It wasn’t your ordinary Wednesday, at least not for UCOL lecturer Airini Beautrais. At the New Zealand Ockham Book Awards it was announced that Beautrais has won the Jann Medlicott Acorn Prize for Fiction – the country’s most prestigious literary fiction award, coming with a $57,000 prize.
Beautrais won for her collection of short stories ‘Bug Week’, which judges described as “a tightly-wound and remarkably assured collection”.
The win has been viewed as something of an industry upset, especially given that Beautrais was a first time nominee, and is only the second person in 53 years to win for a collection of short stories.
“I was very surprised!” says Beautrais, who was expecting to have a nice evening out and head home without the prize. “It was a bit surreal, but lovely. I had quite a long evening to be honest, as it was hard to get to sleep with all the adrenaline pumping through me.”
There’s no rest for award-winning writers though, and Beautrais was back in class as normal on Thursday. Beautrais is a lecturer on UCOL’s Whanganui campus, teaching the NZ Certificate Study & Career Prep (Nursing Pathway) and as well as a first year Science paper. Admittedly, her inbox was much fuller than normal, as messages from friends and colleagues poured in.
Bug Week was launched last September at Whanganui Regional Museum, and has earned rave reviews from some of New Zealand’s literary critics. This included New Zealand's foremost short story writer Owen Marshall, who highlighted it as his Book of the Week on Newsroom.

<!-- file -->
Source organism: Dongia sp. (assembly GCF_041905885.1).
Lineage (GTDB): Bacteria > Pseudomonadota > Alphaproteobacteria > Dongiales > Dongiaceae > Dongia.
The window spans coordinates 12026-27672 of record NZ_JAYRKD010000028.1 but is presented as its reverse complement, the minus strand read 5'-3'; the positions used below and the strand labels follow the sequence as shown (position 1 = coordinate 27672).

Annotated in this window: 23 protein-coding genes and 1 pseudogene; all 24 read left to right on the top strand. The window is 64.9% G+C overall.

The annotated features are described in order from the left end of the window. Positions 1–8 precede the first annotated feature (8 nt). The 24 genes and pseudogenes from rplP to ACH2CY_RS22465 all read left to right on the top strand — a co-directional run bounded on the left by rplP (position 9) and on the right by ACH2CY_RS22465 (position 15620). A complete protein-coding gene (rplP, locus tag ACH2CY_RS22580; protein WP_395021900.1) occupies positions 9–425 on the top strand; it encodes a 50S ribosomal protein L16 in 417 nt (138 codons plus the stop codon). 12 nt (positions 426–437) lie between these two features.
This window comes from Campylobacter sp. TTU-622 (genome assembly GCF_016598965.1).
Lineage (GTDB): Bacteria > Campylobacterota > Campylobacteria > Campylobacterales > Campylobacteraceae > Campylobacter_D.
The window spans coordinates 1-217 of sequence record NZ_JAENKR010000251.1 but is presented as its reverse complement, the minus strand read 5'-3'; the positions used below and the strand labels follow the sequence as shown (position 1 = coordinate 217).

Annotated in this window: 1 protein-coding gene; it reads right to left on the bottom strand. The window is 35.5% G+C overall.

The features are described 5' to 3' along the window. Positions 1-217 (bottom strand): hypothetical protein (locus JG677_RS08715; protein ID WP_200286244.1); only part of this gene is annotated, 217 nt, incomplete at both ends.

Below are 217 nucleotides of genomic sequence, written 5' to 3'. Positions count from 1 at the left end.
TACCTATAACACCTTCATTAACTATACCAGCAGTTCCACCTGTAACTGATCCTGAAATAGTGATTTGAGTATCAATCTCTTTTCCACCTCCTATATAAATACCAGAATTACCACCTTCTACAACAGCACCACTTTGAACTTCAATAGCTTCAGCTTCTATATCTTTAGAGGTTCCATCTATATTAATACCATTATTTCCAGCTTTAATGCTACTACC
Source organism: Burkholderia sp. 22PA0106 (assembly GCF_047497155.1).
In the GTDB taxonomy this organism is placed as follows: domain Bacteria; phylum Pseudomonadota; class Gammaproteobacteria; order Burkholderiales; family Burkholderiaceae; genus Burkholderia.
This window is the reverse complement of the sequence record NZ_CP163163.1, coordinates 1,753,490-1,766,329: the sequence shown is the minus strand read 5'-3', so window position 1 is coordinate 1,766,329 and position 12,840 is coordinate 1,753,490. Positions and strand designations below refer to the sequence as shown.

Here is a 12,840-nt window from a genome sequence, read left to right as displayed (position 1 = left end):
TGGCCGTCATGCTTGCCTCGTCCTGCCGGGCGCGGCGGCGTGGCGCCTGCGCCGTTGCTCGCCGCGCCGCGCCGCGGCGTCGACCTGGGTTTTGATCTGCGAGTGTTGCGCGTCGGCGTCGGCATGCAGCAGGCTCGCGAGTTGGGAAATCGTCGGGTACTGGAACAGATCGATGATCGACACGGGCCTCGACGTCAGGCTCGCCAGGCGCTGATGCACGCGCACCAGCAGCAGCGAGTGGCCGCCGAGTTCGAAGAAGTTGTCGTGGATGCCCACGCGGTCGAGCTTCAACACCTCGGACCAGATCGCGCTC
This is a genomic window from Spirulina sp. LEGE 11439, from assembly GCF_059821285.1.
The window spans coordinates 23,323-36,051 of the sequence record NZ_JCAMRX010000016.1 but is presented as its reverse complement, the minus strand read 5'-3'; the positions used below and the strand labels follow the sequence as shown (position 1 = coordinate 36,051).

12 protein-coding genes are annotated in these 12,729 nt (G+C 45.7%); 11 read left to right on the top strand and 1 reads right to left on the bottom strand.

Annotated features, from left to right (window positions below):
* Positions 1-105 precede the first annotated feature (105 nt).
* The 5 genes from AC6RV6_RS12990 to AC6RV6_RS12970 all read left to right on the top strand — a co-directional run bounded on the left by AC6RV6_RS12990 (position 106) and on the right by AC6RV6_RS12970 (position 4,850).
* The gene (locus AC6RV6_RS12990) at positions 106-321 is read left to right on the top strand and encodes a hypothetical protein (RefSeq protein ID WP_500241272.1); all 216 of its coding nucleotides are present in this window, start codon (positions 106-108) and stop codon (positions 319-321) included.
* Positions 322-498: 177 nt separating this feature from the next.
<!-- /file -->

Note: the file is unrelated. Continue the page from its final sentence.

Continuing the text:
While it’s Beautrais’ first published collection of short stories, it’s not the first time her work has attracted award attention. She has published four poetry collections, with her first, Secret Heart, winning the Jessie Mackay Award for Best First Book of Poetry at the 2007 NZ Book Awards. She also won the Landfall Essay Prize in 2016.
“I had been working on short stories all along but it took me until last year to publish a collection that I was happy with. A lot of these stories are inspired by female experiences. Some of them are pretty heavy in terms of subject matter but it was a cathartic experience writing them. I have mostly gotten good feedback, so I guess it’s not too horrific!”
So what comes next, after such a big win? “I’ve got a few projects I’m working on – some poems and essays – but I really have to think about what I do next. Like all creative people, the biggest dilemma is time. I’ve got my work and I enjoy it, so will be juggling everything.
“I’m always keen to write stories when the inspiration strikes.”